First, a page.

The pairing of the drums stems from their militaryuse as instruments played while mounted on horsebackand normally a noble might have but one pair. Altenbergtells us that on festival or special occasions more thanthe normal pair of timpani could be used. He says thatseveral timpani of varying sizes and pitches (he infers asmany as eight) could be placed in a semicirculararrangement for more comfortable performance. Hecites Johann Reichardt's 1786 Cantus lugubris inorbitum Friderici Magni borussorum regis (Cantata onthe death of Frederick the Great) in which four timpaniare needed to play in quick succession the pitches G Aflat c and d flat. Earlier in the text when mentioningfamous contemporary trumpeters and timpanists, hecites Georg Druschetzky, composer of two workspresented on this recording. The other works recordedno doubt also have their origins in court ceremonies orentertainments.
Virtuoso timpanists from the eighteenth century orearly nineteenth centuries are not easy to identify. GeorgRoth, a Nuremberg timpani virtuoso, gave a concert atthe Karntnertor Theater in Vienna on 29th April 1798.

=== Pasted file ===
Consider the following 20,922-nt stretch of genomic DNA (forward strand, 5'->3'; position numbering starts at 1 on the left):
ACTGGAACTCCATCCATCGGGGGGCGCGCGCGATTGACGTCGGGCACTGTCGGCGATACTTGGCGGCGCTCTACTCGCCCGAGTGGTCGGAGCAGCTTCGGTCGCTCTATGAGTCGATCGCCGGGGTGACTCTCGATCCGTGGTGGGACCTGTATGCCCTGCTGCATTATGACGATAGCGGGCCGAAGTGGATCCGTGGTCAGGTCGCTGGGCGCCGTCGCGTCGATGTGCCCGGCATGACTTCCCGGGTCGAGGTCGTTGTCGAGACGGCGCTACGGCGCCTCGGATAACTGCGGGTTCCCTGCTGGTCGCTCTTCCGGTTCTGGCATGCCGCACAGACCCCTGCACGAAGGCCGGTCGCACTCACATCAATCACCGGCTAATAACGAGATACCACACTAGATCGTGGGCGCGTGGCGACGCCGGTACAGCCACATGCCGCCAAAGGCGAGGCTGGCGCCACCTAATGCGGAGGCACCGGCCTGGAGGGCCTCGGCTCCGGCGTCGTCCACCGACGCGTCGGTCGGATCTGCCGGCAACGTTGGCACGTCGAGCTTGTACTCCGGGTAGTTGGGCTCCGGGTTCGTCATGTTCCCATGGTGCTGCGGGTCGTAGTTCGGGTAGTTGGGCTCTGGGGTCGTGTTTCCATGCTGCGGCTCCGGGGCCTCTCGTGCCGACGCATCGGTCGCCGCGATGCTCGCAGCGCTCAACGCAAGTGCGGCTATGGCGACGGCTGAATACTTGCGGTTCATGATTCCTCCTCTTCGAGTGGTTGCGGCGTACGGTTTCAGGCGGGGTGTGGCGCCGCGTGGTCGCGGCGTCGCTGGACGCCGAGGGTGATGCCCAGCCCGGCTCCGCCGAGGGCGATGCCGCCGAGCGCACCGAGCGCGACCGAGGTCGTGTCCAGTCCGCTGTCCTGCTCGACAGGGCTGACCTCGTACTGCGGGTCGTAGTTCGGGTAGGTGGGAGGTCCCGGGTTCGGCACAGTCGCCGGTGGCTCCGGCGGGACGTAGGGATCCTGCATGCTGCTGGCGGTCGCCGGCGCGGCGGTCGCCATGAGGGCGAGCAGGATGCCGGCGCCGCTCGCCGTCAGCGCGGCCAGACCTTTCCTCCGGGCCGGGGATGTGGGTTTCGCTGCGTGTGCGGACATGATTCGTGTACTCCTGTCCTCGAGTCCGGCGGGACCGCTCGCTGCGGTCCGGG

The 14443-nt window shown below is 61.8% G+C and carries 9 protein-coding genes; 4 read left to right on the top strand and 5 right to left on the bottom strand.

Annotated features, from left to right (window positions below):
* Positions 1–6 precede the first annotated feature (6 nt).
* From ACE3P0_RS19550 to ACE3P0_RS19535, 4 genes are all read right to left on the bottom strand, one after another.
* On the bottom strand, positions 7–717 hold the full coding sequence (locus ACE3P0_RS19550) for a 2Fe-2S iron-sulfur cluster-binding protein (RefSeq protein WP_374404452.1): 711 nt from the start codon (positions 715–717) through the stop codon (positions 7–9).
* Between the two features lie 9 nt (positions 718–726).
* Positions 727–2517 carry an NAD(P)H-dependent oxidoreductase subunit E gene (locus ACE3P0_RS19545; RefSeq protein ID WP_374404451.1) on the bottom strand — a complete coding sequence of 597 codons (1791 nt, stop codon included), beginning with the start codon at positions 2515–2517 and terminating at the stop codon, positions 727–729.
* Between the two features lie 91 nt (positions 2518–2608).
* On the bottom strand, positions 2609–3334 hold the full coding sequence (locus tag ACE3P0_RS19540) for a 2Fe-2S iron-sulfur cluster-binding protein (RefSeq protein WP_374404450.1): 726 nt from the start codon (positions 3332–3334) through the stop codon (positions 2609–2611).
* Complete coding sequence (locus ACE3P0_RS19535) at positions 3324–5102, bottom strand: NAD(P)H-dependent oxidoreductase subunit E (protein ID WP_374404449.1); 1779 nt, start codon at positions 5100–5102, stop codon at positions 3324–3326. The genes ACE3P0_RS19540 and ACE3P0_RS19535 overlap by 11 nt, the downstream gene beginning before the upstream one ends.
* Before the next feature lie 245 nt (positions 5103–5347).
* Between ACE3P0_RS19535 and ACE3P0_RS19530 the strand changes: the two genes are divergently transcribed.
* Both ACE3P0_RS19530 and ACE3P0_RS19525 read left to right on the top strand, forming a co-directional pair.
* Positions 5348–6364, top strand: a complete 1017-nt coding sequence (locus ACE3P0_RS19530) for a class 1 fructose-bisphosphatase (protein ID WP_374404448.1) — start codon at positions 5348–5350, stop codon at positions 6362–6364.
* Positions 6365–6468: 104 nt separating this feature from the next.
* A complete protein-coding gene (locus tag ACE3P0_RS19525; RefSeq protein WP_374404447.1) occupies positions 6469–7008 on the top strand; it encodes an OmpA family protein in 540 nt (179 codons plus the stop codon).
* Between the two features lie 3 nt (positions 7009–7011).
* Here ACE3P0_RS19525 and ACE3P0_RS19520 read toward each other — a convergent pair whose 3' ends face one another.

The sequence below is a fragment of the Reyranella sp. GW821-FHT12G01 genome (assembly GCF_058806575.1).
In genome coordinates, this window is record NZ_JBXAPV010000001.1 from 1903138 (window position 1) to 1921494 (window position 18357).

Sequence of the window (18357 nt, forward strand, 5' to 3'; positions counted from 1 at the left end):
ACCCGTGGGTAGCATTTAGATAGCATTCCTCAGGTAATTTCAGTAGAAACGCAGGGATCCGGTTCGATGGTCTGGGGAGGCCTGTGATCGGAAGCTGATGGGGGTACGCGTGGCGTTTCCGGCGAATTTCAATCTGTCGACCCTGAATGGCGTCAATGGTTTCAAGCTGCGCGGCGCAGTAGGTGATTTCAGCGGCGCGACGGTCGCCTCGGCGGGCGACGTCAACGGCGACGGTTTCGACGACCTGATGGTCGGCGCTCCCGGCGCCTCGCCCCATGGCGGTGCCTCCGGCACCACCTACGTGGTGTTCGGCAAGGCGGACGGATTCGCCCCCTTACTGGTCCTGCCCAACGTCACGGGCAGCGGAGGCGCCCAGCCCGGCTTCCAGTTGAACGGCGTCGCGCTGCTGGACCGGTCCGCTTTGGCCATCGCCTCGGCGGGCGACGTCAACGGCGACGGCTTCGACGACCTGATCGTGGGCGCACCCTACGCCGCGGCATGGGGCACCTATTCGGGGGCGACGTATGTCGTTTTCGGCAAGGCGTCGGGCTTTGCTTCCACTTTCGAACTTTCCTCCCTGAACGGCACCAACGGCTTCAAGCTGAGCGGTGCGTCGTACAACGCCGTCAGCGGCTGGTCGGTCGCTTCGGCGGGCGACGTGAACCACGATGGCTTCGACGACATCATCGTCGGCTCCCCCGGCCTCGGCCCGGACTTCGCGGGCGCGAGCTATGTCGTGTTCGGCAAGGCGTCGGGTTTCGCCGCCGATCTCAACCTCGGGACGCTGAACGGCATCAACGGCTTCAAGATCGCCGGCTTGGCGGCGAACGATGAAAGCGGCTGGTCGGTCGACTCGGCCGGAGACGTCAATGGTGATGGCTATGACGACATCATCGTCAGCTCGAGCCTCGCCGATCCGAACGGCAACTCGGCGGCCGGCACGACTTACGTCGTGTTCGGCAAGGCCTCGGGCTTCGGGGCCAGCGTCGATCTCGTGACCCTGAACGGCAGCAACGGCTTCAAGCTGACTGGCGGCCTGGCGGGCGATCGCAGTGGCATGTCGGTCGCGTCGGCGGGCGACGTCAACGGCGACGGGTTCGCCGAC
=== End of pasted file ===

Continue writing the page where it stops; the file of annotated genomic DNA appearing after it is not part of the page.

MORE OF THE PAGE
The concert advertisement shows him performing onsixteen timpani with three sticks in each hand. In theearliest timpani tutor, Georges Kastner's 1845 Methodecompl?¿te et raisonee de timbales he cites an early 19thcenturytimpanist from Berlin who played a concerto onten timpani and juggled his sticks in the air as he ranfrom drum to drum. Kastner also says that "the Germantimpanists were, overall, very famous" and drawsparticular attention to a celebrated timpanist fromStrasbourg called Willig, who "had a superb costumeand a big salary."The works on this recording present someinteresting differences from the normal eighteenthcenturyusage of two timpani with two trumpets inwhich the timpani play the tonic and dominant notes ofthe key. These avant-garde attempts to use more thantwo pitches to reinforce the harmonic or melodicstructure of the music are paralleled in more recentworks using pedal mechanisms developed in the midnineteenthand twentieth centuries.